I read a post on another caregiver's blog.....she's taking a break and stepping away from blogging, for a bit, and I guess that's what I've done. We care 24/7 for someone with cancer. We don't know, exactly, how our patient feels.....but we can see by the grimace on their face, or hear the heavy breathing, and know the pain is there. We feel the pain of being unable to do anything, except offer the medications they've been given .....and hope that they find relief, if only for a short while.
In early April, my honey had his 2nd Spinal Lumbar Radio Frequency Dennervation (nerve burning) or RFD for short. The first one in February, 2011 worked wonders and helped to assuage some of the pain, in his back. The RFD can be effective for 12 - 18 months, and can only be done once per year. By the end of this past January, we knew that the procedure was going to be necessary a 2nd time, and we held out great hopes that it would be as effective as the first one. Unfortunately, it seems that it isn't working as well this time. Thankfully, he has his "little blue pills and little white pills" that make the pain a little more manageable.
He also has ostopenia/osteoporosis which has been made worse by the MM. Standing too long, or walking too much, causes great pain. He's now on CO-Q-10 and a nasal spray, which are both supposed to be helpful in treating osteoporosis......so far, no luck.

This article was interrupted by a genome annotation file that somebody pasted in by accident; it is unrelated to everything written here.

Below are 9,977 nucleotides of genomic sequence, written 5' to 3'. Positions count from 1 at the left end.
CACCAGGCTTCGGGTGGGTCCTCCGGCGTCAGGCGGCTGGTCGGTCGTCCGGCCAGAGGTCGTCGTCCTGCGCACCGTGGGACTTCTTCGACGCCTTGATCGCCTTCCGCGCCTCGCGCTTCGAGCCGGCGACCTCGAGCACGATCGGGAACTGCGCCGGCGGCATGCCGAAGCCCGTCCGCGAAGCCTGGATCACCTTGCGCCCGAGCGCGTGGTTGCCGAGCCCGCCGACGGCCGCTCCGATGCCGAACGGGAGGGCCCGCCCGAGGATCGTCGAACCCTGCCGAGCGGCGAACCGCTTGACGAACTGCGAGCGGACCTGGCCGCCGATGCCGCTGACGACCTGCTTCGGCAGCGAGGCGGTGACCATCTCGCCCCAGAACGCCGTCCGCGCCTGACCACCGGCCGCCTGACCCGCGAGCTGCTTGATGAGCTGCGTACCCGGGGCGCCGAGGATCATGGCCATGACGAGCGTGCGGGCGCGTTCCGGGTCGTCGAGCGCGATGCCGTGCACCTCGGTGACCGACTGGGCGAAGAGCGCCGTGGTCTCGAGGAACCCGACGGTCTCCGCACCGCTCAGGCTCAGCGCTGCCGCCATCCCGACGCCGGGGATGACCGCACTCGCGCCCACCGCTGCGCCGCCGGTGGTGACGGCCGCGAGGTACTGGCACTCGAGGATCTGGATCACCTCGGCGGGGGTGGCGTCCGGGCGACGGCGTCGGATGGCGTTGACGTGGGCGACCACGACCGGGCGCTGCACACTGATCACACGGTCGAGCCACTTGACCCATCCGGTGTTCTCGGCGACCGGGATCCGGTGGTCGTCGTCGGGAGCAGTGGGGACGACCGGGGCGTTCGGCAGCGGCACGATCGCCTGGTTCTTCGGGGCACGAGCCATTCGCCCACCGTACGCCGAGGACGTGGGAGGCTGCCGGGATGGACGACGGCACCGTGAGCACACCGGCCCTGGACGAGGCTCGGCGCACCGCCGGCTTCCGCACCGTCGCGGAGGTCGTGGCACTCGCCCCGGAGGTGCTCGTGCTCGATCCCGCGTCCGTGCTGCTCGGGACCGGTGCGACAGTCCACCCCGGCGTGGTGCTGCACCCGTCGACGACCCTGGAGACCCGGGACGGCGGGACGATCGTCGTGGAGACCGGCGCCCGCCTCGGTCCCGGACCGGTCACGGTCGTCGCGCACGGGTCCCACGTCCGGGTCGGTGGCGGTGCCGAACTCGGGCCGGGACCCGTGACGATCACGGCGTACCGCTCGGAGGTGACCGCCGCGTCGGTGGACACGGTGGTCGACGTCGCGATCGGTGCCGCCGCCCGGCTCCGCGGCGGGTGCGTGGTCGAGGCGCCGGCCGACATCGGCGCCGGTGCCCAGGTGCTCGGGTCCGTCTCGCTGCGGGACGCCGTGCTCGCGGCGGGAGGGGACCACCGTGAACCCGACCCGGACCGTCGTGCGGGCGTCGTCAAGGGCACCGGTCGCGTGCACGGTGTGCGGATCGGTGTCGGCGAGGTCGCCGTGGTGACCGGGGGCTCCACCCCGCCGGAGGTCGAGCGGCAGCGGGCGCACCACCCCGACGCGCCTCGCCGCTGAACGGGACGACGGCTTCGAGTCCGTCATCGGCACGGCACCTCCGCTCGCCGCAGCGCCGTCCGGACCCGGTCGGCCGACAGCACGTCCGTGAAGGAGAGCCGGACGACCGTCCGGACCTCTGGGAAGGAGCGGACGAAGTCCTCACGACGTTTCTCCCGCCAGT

He has been on steroids for many months, and Dr. H. decided to give him a break. The oral dosage, plus the steroid injections in his back, have played havoc not only with his blood glucose but also with his emotions, and just his feelings in general. I had begun to assume that was the culprit so was very happy when the decision was made to suspend them, for awhile. Unlike most MM patients, the Dex never seemed to affect his ability to sleep! LOL
He's been in remission (or Complete Response, as it's called) since the fall of 2011, but has continued to be on a maintenance dose of Revlimid. Because he constantly feels bad (like someone with the flu), Dr. H. gave permission to stop his Chemo for awhile....or until his M-Spike begins to edge back up. (It would be great if that never happened and miracles do occur, but it's highly unlikely). Dr. H. thought it unlikely that the Revlimid was the reason for his never feeling good, and I'm sure he's probably right since my honey felt bad way before Revlimid became a part of his life. He's had tests, of all sorts, and everything seems to be fine.....other than the fact......he has cancer, feels bad, and of course...the pain.
It's frustrating. It's often depressing. It can be debilitating. It's Multiple Myeloma.
He tries, extremely hard, to "continue with life"......but he spends lots of time, in his recliner resting and/or sleeping. This is the "new normal" that MM patients, and their caregivers, learn to live with.
Tuesday, he sees Dr. H at the Cancer Center and he will have been off Revlimid for one month and Dex for over two months. Hoping and praying that his M-Spike is still zero so his vacation from treatment can continue.
It's frustrating. It's often depressing. It can be debilitating. It's Multiple Myeloma. It's our life, and we're still thankful for each and every day.